American deregulation[edit]

Main article: Private spaceflight

From the beginning of the Shuttle program until the Challenger disaster in 1986, it was the policy of the United States that NASA be the public-sector provider of U.S. launch capacity to the world market.[3] Initially NASA subsidized satellite launches with the intention of eventually pricing Shuttle service for the commercial market at long-run marginal cost.[citation needed]

On October 30, 1984, United States President Ronald Reagan signed into law the Commercial Space Launch Act.[4] This enabled an American industry of private operators of expendable launch systems. Prior to the signing of this law, all commercial satellite launches in the United States were limited to NASA's Space Shuttle.[citation needed]

On November 5, 1990, United States President George H. W. Bush signed into law the Launch Services Purchase Act.[5] The Act, in a complete reversal of the earlier Space Shuttle monopoly, ordered NASA to purchase launch services for its primary payloads from commercial providers whenever such services are required in the course of its activities.

Russian privatization[edit]

The Russian government sold part of its stake in RSC Energia to private investors in 1994. Energia together with Khrunichev constituted most of the Russian manned space program. In 1997, the Russian government sold off enough of its share to lose the majority position.

American subsidization[edit]

In 1996 the United States government selected Lockheed Martin and Boeing to each develop Evolved Expendable Launch Vehicles (EELV) to compete for launch contracts and provide assured access to space. The government's acquisition strategy relied on the strong commercial viability of both vehicles to lower unit costs. This anticipated market demand did not materialize, but both the Delta IV and Atlas V EELVs remain in active service.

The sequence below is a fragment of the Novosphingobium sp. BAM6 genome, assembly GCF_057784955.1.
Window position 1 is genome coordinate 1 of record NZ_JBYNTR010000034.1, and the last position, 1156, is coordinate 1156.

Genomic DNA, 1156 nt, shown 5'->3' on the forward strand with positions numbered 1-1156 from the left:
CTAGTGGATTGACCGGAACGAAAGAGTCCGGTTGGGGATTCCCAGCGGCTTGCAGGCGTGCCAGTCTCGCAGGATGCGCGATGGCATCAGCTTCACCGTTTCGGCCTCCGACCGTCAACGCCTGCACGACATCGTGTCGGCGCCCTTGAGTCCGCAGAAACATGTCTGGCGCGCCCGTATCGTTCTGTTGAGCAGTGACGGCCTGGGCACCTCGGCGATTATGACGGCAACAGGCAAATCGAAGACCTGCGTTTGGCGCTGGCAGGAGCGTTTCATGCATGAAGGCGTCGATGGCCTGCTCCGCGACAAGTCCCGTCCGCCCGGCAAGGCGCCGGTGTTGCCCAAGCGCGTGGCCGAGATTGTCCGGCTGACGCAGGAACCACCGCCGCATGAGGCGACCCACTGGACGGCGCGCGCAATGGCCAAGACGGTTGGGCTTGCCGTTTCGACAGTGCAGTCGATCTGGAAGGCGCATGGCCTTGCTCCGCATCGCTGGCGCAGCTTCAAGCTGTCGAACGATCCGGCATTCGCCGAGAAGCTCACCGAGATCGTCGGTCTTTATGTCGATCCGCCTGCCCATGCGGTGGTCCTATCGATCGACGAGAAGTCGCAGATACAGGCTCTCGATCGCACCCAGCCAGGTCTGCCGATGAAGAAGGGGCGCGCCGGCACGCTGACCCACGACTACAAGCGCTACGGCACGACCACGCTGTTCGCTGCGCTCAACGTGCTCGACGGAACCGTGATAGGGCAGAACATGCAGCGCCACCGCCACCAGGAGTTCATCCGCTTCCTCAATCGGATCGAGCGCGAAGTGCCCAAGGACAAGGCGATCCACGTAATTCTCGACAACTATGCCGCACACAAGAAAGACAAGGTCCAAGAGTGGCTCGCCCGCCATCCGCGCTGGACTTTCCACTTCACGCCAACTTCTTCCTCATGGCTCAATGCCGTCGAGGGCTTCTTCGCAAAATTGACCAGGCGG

Launch alliances[edit]

Since 1995 Khrunichev's Proton rocket is marketed through International Launch Services while the Soyuz rocket is marketed via Starsem. Energia builds the Soyuz rocket and owns part of the Sea Launch project which flies the Ukrainian Zenit rocket.

In 2003 Arianespace joined with Boeing Launch Services and Mitsubishi Heavy Industries to create the Launch Services Alliance. In 2005, continued weak commercial demand for EELV launches drove Lockheed Martin and Boeing to propose a joint venture called the United Launch Alliance to monopolize the United States government launch market.[6]

Today many commercial space transportation companies offer launch services to satellite companies and government space organizations around the world. In 2005 there were 18 total commercial launches and 37 non-commercial launches.[7] Russia flew 44% of commercial orbital launches, while Europe had 28% and the United States had 6%.

See also[edit]

References[edit]

  1. ^ Arianespace
  2. ^ Arianespace
  3. ^ http://www.cbo.gov/ftpdocs/59xx/doc5935/doc24c-Entire.pdf
  4. ^ Statement on signing the Commercial Space Launch Act
  5. ^ Space Frontier Foundation — Advancing Newspace, championing ideas for opening the space frontier to human settlement as rapidly as possible
  6. ^ Boeing, Lockheed Martin to Form Launch Services Joint Venture | SpaceRef - Your Space Reference
  7. ^ Office of Commercial Space Transportation

External links[edit]